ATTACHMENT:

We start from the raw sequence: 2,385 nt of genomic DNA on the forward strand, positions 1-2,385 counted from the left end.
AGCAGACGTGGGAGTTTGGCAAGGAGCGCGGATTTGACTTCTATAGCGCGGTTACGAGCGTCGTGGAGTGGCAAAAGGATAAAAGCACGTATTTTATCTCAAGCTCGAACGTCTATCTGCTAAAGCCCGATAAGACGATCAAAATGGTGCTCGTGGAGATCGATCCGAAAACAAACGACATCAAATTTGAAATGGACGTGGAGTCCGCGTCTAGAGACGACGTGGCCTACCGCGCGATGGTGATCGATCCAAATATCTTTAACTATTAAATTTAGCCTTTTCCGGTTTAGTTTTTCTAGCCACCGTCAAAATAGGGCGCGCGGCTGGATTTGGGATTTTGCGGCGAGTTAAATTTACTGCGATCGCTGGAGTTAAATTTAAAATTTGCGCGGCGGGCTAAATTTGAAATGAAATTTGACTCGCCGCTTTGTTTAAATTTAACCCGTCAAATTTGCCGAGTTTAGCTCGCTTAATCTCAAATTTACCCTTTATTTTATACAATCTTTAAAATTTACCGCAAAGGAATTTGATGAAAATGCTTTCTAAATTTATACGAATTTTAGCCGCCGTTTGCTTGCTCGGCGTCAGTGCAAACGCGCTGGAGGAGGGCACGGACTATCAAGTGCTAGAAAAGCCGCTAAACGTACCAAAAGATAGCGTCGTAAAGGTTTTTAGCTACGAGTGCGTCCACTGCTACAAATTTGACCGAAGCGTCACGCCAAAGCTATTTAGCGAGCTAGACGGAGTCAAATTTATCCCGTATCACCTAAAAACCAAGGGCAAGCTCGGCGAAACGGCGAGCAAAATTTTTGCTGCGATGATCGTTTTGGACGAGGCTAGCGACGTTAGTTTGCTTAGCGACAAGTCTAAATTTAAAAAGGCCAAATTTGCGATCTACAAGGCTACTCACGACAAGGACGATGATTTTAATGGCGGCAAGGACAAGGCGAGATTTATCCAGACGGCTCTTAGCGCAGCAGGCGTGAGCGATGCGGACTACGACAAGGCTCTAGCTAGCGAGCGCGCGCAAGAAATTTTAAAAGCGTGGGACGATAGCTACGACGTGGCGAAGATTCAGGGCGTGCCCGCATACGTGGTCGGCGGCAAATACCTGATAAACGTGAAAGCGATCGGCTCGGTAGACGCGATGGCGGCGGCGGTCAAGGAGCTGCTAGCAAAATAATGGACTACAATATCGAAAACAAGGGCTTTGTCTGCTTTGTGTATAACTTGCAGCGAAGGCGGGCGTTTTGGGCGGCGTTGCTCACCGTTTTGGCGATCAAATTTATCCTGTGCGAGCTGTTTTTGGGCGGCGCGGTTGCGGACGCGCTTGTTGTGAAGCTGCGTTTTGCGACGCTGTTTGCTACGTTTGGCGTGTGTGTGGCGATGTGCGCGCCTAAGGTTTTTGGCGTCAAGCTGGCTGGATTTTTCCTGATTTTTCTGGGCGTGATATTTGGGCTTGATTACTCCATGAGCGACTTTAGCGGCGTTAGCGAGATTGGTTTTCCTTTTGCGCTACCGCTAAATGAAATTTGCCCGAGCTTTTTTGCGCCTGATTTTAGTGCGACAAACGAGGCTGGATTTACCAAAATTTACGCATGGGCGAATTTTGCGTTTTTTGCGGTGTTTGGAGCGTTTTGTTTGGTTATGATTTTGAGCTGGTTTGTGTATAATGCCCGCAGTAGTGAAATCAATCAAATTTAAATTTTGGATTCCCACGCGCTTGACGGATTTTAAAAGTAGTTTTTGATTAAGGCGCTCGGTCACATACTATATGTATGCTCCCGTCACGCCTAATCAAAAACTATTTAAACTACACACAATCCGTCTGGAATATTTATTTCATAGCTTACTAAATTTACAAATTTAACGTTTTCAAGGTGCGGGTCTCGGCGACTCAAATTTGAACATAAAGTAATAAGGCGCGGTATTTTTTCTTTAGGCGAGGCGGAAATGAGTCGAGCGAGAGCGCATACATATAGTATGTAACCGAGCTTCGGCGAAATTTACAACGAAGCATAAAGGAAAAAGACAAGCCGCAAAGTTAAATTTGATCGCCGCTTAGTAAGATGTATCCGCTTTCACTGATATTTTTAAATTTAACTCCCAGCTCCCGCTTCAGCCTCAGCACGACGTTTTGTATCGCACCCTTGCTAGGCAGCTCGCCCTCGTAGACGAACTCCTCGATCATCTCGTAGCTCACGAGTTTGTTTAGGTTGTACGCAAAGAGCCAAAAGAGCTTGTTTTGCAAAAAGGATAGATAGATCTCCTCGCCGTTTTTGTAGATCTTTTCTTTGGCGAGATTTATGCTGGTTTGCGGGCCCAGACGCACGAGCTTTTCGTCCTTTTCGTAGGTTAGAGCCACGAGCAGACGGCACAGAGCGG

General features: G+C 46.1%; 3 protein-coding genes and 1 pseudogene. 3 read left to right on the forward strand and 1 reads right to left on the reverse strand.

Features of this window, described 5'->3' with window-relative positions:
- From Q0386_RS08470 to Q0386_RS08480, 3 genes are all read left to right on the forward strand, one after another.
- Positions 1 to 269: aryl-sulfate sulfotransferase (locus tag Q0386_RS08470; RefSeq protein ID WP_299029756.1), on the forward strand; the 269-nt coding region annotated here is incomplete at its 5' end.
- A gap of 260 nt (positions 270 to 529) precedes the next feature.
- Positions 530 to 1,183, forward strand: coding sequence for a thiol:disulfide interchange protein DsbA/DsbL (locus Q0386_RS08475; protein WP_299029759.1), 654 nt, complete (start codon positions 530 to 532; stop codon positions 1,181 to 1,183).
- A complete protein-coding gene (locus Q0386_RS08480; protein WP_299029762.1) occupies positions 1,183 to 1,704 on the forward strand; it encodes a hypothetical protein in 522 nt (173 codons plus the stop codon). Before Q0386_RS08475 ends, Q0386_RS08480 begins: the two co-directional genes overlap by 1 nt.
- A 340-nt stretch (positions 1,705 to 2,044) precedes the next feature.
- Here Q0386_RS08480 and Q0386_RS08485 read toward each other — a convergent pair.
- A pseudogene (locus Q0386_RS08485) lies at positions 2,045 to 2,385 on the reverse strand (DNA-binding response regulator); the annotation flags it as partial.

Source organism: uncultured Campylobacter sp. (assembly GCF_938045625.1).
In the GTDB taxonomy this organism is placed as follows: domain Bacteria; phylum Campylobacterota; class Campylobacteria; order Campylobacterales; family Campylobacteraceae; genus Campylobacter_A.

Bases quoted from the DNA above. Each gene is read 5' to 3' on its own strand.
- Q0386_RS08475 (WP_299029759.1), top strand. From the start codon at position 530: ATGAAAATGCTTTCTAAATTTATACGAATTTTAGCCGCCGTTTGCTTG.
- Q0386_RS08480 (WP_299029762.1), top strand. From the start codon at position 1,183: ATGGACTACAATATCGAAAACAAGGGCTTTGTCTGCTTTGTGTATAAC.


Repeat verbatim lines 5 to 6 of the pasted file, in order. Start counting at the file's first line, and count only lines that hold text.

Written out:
- From Q0386_RS08470 to Q0386_RS08480, 3 genes are all read left to right on the forward strand, one after another.
- Positions 1 to 269: aryl-sulfate sulfotransferase (locus tag Q0386_RS08470; RefSeq protein ID WP_299029756.1), on the forward strand; the 269-nt coding region annotated here is incomplete at its 5' end.